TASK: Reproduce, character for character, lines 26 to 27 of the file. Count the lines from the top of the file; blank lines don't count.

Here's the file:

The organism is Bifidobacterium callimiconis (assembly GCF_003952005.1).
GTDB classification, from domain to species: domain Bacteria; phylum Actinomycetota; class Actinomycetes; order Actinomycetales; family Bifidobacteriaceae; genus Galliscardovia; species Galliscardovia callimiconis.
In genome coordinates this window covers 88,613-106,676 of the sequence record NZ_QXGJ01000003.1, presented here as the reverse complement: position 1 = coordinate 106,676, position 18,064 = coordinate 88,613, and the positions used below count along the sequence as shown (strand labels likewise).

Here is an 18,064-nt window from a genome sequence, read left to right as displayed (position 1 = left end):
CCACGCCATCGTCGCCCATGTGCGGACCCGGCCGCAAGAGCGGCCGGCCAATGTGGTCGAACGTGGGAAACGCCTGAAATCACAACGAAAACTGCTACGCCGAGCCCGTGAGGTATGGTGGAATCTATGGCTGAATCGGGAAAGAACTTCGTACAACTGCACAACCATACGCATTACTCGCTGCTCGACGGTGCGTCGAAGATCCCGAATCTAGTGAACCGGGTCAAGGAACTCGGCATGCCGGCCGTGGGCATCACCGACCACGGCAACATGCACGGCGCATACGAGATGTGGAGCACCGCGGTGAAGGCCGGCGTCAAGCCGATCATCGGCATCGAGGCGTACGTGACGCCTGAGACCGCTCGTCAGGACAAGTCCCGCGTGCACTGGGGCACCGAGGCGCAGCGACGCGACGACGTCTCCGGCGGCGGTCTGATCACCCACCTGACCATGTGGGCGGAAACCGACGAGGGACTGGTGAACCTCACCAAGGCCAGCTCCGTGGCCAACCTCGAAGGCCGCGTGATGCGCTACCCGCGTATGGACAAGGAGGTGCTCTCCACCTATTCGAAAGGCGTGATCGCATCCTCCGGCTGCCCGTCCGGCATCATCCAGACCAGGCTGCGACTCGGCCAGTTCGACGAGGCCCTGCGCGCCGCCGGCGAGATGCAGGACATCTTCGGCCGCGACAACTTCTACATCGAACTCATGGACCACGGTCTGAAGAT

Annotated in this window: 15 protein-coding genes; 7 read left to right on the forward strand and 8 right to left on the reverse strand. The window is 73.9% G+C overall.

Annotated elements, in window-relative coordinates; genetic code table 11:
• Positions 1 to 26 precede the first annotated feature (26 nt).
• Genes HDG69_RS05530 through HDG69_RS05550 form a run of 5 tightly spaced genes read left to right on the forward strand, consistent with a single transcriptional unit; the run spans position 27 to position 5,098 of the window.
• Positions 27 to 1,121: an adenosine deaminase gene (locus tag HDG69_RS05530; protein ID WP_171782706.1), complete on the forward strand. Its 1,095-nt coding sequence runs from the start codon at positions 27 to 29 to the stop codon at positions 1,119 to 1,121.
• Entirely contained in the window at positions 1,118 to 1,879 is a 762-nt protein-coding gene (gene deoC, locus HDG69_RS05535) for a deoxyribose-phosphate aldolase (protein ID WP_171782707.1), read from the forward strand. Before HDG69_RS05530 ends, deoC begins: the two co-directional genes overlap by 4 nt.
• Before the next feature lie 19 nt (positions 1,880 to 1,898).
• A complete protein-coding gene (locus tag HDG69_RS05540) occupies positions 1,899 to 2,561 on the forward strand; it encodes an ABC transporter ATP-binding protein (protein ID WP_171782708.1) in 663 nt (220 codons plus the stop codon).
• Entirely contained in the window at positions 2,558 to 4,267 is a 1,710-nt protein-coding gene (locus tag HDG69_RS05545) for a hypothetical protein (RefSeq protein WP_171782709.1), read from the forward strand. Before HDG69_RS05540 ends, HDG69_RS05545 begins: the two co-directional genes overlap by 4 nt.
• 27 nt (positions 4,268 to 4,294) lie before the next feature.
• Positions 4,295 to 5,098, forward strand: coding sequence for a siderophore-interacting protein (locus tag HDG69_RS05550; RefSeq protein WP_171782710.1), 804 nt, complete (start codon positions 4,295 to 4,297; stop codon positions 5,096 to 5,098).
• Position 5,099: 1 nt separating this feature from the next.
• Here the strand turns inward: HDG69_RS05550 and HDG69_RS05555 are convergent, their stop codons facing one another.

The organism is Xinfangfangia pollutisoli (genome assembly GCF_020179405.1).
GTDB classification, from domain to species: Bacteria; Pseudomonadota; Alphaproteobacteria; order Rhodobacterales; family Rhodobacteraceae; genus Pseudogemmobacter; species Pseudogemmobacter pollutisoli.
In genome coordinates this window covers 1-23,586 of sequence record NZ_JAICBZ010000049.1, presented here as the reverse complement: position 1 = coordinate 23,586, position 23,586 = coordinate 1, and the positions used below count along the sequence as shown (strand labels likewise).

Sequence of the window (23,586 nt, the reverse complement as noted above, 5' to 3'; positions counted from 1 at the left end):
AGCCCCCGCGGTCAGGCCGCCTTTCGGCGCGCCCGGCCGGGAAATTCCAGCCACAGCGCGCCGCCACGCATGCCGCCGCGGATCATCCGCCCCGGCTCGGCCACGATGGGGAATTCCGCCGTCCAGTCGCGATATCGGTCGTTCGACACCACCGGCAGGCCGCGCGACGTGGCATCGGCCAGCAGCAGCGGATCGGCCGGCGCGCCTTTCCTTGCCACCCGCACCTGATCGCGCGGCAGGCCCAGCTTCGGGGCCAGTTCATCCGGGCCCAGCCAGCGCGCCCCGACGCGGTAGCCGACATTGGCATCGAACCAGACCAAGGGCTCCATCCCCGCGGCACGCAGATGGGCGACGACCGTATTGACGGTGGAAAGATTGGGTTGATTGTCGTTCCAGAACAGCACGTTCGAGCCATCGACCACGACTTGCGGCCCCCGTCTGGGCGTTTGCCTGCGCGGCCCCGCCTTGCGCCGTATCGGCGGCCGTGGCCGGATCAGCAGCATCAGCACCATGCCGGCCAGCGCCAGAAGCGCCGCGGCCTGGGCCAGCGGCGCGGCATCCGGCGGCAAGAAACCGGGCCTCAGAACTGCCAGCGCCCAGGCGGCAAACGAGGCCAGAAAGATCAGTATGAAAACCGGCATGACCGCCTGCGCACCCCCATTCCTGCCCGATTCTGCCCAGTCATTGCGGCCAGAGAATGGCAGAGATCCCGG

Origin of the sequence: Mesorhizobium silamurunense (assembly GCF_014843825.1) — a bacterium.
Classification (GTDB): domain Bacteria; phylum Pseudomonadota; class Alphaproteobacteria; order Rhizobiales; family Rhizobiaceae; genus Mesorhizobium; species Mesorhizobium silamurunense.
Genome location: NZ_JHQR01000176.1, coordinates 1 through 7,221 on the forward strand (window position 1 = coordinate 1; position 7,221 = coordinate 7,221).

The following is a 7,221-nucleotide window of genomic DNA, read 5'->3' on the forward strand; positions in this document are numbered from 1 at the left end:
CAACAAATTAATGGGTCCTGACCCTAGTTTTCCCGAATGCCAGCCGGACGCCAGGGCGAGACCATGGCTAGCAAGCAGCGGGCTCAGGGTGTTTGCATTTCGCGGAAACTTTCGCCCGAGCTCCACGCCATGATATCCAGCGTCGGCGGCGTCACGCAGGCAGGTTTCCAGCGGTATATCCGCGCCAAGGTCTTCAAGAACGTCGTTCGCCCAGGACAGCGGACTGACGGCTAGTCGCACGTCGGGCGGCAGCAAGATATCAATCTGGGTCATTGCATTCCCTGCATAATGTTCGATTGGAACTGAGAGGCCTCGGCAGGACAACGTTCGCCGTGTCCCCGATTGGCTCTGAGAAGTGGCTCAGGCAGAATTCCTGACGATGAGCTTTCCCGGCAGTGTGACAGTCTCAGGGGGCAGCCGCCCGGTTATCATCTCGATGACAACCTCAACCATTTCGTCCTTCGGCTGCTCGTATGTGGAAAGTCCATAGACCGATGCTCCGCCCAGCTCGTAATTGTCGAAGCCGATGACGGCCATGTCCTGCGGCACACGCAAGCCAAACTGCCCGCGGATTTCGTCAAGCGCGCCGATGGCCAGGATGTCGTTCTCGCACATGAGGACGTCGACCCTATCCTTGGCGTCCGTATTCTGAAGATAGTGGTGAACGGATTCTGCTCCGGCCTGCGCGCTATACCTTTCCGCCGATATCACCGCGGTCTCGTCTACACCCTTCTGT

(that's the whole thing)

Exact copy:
Genome location: NZ_JHQR01000176.1, coordinates 1 through 7,221 on the forward strand (window position 1 = coordinate 1; position 7,221 = coordinate 7,221).

The following is a 7,221-nucleotide window of genomic DNA, read 5'->3' on the forward strand; positions in this document are numbered from 1 at the left end: